On October 26, 2017 a bright and chilly morning, our Baboon Class went to the magnificent University of Notre Dame. When we arrived we made our way to the Galvin Life Sciences Center to listen to Dr. Elizabeth Archie speak to us about her work. Dr. Archie had traveled to Kenya, Africa to study yellow baboons in the Amboseli National Park. Through enlightening enthusiasm, Dr. Archie taught us about the nature and lifestyles of the yellow baboon species. They used many instruments and tools such as radio collars and blow dart guns all the way too sheets and frozen samples of feces to study these baboons. They learned that they have a sort of social status, or hierarchy in their lives making one baboon completely and socially different from another. Once we were done learning about baboons, Dr. Archie split our group in half. One half was to go to the parasitology lab and the other was to stay and learn how baboon’s family relationships could be seen through alleles, forms of genes that determine what traits you possess. Directly after this we were making our way to the Jordan Science Hall, to learn about parasites in baboons. We were presented with fecal samples from baboons and were able to look at them through microscopes. Although many of us were deceived with pieces of food and air bubbles some of us found parasites in the samples. It was a great way to learn first hand about parasites. After spending fascinating time learning and studying parasites, we headed over to the Huddle for lunch. We all had a chance at freedom to choose our own meals, eat were we wanted, and get a taste of what college life was like. After that, we went back to the Galvin Science Center for a great opportunity to listen to three Notre Dame students about what life in college was like. We asked many thoughtful answers and received very enlightening responses. At the end of our trip, we all walked out back to the bus happy and fulfilled from a great day at Notre Dame. After our trip we were tasked to make a Mini Documentary that described our trip.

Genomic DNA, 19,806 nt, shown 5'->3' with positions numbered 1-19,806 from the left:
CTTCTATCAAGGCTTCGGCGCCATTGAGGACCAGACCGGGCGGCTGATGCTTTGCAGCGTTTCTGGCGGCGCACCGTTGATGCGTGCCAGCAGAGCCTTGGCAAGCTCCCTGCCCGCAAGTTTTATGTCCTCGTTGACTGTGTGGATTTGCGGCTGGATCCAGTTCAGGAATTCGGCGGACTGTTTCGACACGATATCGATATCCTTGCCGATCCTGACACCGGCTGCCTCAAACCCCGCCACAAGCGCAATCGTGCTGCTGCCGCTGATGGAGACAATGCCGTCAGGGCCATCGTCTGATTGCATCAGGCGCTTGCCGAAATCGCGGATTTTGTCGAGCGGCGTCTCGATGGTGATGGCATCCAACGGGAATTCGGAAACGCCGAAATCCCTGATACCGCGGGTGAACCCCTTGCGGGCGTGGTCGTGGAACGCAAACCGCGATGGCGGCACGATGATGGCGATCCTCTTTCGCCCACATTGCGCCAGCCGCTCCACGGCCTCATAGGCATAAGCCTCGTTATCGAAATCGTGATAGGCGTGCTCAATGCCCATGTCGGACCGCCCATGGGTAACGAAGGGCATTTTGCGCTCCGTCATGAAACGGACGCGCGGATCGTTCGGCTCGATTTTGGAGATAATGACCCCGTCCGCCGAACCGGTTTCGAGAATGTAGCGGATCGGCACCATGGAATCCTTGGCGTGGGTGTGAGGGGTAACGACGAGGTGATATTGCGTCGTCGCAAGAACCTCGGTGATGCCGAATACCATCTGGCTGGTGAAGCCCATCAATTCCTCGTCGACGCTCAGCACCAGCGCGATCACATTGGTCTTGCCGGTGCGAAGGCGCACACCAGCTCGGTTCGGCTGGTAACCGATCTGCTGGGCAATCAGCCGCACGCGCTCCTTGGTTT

The process involved us to use adobe premier to edit and piece by piece put together our documentary. The process was long, but very rewarding.
Throughout the process of making the Mini Documentary there were many steps involved. We had to take many pictures and videos from footage that was taken during the trip and piece it all together to create a visual and audible story describing out trip, or our Mini Documentary. Throughout this process, I have learned and gained more knowledge in the science world, become a better editor, and had an enjoyable time while doing it.